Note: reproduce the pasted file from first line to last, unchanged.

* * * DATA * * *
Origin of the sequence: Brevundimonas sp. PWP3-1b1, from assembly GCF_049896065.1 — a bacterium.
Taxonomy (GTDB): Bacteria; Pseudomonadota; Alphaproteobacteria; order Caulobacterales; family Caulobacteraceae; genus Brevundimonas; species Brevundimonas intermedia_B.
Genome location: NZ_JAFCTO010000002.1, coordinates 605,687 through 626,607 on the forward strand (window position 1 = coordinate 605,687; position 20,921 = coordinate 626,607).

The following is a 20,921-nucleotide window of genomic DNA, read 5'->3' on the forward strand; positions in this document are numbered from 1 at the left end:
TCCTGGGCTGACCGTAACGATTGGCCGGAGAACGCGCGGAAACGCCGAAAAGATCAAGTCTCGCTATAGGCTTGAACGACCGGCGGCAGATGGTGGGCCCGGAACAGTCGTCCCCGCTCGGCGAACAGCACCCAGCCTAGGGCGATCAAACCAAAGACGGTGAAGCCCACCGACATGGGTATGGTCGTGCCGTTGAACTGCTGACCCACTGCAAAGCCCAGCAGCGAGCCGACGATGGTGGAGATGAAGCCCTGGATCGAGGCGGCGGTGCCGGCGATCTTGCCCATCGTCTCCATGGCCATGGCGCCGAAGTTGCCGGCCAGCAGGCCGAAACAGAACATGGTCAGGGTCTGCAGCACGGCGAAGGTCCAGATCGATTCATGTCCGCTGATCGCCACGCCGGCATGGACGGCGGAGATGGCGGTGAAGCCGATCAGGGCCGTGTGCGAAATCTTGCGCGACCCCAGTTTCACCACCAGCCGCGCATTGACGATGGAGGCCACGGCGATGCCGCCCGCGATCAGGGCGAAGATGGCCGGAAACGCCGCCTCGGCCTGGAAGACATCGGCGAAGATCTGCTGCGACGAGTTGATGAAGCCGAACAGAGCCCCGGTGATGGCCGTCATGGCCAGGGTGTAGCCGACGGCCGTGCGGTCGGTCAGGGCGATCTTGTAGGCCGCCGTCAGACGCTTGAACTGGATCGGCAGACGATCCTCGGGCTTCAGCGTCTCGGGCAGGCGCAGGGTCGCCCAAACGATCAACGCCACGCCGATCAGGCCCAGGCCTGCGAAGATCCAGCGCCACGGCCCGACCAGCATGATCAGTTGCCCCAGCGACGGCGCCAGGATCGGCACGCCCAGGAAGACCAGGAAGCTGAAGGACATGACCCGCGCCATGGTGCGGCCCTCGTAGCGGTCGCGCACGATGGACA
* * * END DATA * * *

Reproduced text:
Origin of the sequence: Brevundimonas sp. PWP3-1b1, from assembly GCF_049896065.1 — a bacterium.
Taxonomy (GTDB): Bacteria; Pseudomonadota; Alphaproteobacteria; order Caulobacterales; family Caulobacteraceae; genus Brevundimonas; species Brevundimonas intermedia_B.
Genome location: NZ_JAFCTO010000002.1, coordinates 605,687 through 626,607 on the forward strand (window position 1 = coordinate 605,687; position 20,921 = coordinate 626,607).

The following is a 20,921-nucleotide window of genomic DNA, read 5'->3' on the forward strand; positions in this document are numbered from 1 at the left end:
TCCTGGGCTGACCGTAACGATTGGCCGGAGAACGCGCGGAAACGCCGAAAAGATCAAGTCTCGCTATAGGCTTGAACGACCGGCGGCAGATGGTGGGCCCGGAACAGTCGTCCCCGCTCGGCGAACAGCACCCAGCCTAGGGCGATCAAACCAAAGACGGTGAAGCCCACCGACATGGGTATGGTCGTGCCGTTGAACTGCTGACCCACTGCAAAGCCCAGCAGCGAGCCGACGATGGTGGAGATGAAGCCCTGGATCGAGGCGGCGGTGCCGGCGATCTTGCCCATCGTCTCCATGGCCATGGCGCCGAAGTTGCCGGCCAGCAGGCCGAAACAGAACATGGTCAGGGTCTGCAGCACGGCGAAGGTCCAGATCGATTCATGTCCGCTGATCGCCACGCCGGCATGGACGGCGGAGATGGCGGTGAAGCCGATCAGGGCCGTGTGCGAAATCTTGCGCGACCCCAGTTTCACCACCAGCCGCGCATTGACGATGGAGGCCACGGCGATGCCGCCCGCGATCAGGGCGAAGATGGCCGGAAACGCCGCCTCGGCCTGGAAGACATCGGCGAAGATCTGCTGCGACGAGTTGATGAAGCCGAACAGAGCCCCGGTGATGGCCGTCATGGCCAGGGTGTAGCCGACGGCCGTGCGGTCGGTCAGGGCGATCTTGTAGGCCGCCGTCAGACGCTTGAACTGGATCGGCAGACGATCCTCGGGCTTCAGCGTCTCGGGCAGGCGCAGGGTCGCCCAAACGATCAACGCCACGCCGATCAGGCCCAGGCCTGCGAAGATCCAGCGCCACGGCCCGACCAGCATGATCAGTTGCCCCAGCGACGGCGCCAGGATCGGCACGCCCAGGAAGACCAGGAAGCTGAAGGACATGACCCGCGCCATGGTGCGGCCCTCGTAGCGGTCGCGCACGATGGACA